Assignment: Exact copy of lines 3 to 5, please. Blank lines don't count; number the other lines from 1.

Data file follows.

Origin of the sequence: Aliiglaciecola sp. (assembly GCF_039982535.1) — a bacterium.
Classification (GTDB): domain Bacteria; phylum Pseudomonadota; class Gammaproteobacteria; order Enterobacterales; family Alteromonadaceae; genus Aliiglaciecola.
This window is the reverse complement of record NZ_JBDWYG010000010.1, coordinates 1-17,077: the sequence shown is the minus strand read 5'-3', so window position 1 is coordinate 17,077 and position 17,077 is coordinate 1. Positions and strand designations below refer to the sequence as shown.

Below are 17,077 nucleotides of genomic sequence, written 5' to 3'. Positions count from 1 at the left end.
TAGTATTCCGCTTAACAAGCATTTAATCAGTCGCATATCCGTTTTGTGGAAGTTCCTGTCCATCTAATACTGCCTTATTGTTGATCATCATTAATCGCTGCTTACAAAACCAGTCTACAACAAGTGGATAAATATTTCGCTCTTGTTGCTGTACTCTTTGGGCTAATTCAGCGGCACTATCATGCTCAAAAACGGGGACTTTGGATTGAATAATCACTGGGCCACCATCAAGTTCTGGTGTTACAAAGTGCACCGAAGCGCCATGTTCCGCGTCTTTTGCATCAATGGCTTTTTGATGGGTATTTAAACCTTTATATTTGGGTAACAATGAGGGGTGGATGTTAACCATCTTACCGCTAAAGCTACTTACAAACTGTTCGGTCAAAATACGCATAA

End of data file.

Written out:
This window is the reverse complement of record NZ_JBDWYG010000010.1, coordinates 1-17,077: the sequence shown is the minus strand read 5'-3', so window position 1 is coordinate 17,077 and position 17,077 is coordinate 1. Positions and strand designations below refer to the sequence as shown.

Below are 17,077 nucleotides of genomic sequence, written 5' to 3'. Positions count from 1 at the left end.
TAGTATTCCGCTTAACAAGCATTTAATCAGTCGCATATCCGTTTTGTGGAAGTTCCTGTCCATCTAATACTGCCTTATTGTTGATCATCATTAATCGCTGCTTACAAAACCAGTCTACAACAAGTGGATAAATATTTCGCTCTTGTTGCTGTACTCTTTGGGCTAATTCAGCGGCACTATCATGCTCAAAAACGGGGACTTTGGATTGAATAATCACTGGGCCACCATCAAGTTCTGGTGTTACAAAGTGCACCGAAGCGCCATGTTCCGCGTCTTTTGCATCAATGGCTTTTTGATGGGTATTTAAACCTTTATATTTGGGTAACAATGAGGGGTGGATGTTAACCATCTTACCGCTAAAGCTACTTACAAACTGTTCGGTCAAAATACGCATAA